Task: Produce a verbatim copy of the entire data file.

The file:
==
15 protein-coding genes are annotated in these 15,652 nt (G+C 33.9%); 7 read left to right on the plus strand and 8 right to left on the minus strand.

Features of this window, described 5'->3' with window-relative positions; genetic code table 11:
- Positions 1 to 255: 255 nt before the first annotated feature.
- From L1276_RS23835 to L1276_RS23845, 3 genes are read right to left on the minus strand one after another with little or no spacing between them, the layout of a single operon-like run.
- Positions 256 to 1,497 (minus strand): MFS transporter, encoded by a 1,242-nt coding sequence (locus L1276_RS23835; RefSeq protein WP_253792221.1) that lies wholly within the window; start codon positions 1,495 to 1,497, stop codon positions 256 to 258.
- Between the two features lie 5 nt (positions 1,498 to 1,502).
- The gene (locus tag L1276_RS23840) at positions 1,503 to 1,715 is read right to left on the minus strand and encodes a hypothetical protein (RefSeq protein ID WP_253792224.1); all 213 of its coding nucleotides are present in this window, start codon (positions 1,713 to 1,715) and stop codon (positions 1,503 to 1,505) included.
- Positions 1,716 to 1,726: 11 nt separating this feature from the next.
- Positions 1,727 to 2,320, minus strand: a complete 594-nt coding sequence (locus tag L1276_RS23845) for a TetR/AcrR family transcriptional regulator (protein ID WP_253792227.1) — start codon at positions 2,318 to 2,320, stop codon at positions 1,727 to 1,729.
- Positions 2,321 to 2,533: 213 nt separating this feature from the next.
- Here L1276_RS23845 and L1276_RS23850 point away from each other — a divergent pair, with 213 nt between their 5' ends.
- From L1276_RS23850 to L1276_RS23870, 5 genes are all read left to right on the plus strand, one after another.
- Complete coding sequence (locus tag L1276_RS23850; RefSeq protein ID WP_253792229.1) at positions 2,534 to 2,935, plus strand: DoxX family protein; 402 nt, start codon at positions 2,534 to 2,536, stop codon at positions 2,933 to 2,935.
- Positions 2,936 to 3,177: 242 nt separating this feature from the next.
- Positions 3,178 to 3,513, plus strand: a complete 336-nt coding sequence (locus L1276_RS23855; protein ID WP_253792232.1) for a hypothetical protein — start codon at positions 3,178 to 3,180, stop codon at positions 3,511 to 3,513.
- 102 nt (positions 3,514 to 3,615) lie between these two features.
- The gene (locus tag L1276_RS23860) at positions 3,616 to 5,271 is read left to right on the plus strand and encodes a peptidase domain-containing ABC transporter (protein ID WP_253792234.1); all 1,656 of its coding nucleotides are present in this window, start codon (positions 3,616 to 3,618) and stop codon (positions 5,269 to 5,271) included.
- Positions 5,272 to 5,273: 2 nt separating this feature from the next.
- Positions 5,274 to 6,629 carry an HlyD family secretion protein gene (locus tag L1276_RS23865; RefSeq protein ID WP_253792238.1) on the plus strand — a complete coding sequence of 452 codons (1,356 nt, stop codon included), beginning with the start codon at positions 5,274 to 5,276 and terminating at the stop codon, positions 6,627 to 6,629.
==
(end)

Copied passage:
15 protein-coding genes are annotated in these 15,652 nt (G+C 33.9%); 7 read left to right on the plus strand and 8 right to left on the minus strand.

Features of this window, described 5'->3' with window-relative positions; genetic code table 11:
- Positions 1 to 255: 255 nt before the first annotated feature.
- From L1276_RS23835 to L1276_RS23845, 3 genes are read right to left on the minus strand one after another with little or no spacing between them, the layout of a single operon-like run.
- Positions 256 to 1,497 (minus strand): MFS transporter, encoded by a 1,242-nt coding sequence (locus L1276_RS23835; RefSeq protein WP_253792221.1) that lies wholly within the window; start codon positions 1,495 to 1,497, stop codon positions 256 to 258.
- Between the two features lie 5 nt (positions 1,498 to 1,502).
- The gene (locus tag L1276_RS23840) at positions 1,503 to 1,715 is read right to left on the minus strand and encodes a hypothetical protein (RefSeq protein ID WP_253792224.1); all 213 of its coding nucleotides are present in this window, start codon (positions 1,713 to 1,715) and stop codon (positions 1,503 to 1,505) included.
- Positions 1,716 to 1,726: 11 nt separating this feature from the next.
- Positions 1,727 to 2,320, minus strand: a complete 594-nt coding sequence (locus tag L1276_RS23845) for a TetR/AcrR family transcriptional regulator (protein ID WP_253792227.1) — start codon at positions 2,318 to 2,320, stop codon at positions 1,727 to 1,729.
- Positions 2,321 to 2,533: 213 nt separating this feature from the next.
- Here L1276_RS23845 and L1276_RS23850 point away from each other — a divergent pair, with 213 nt between their 5' ends.
- From L1276_RS23850 to L1276_RS23870, 5 genes are all read left to right on the plus strand, one after another.
- Complete coding sequence (locus tag L1276_RS23850; RefSeq protein ID WP_253792229.1) at positions 2,534 to 2,935, plus strand: DoxX family protein; 402 nt, start codon at positions 2,534 to 2,536, stop codon at positions 2,933 to 2,935.
- Positions 2,936 to 3,177: 242 nt separating this feature from the next.
- Positions 3,178 to 3,513, plus strand: a complete 336-nt coding sequence (locus L1276_RS23855; protein ID WP_253792232.1) for a hypothetical protein — start codon at positions 3,178 to 3,180, stop codon at positions 3,511 to 3,513.
- 102 nt (positions 3,514 to 3,615) lie between these two features.
- The gene (locus tag L1276_RS23860) at positions 3,616 to 5,271 is read left to right on the plus strand and encodes a peptidase domain-containing ABC transporter (protein ID WP_253792234.1); all 1,656 of its coding nucleotides are present in this window, start codon (positions 3,616 to 3,618) and stop codon (positions 5,269 to 5,271) included.
- Positions 5,272 to 5,273: 2 nt separating this feature from the next.
- Positions 5,274 to 6,629 carry an HlyD family secretion protein gene (locus tag L1276_RS23865; RefSeq protein ID WP_253792238.1) on the plus strand — a complete coding sequence of 452 codons (1,356 nt, stop codon included), beginning with the start codon at positions 5,274 to 5,276 and terminating at the stop codon, positions 6,627 to 6,629.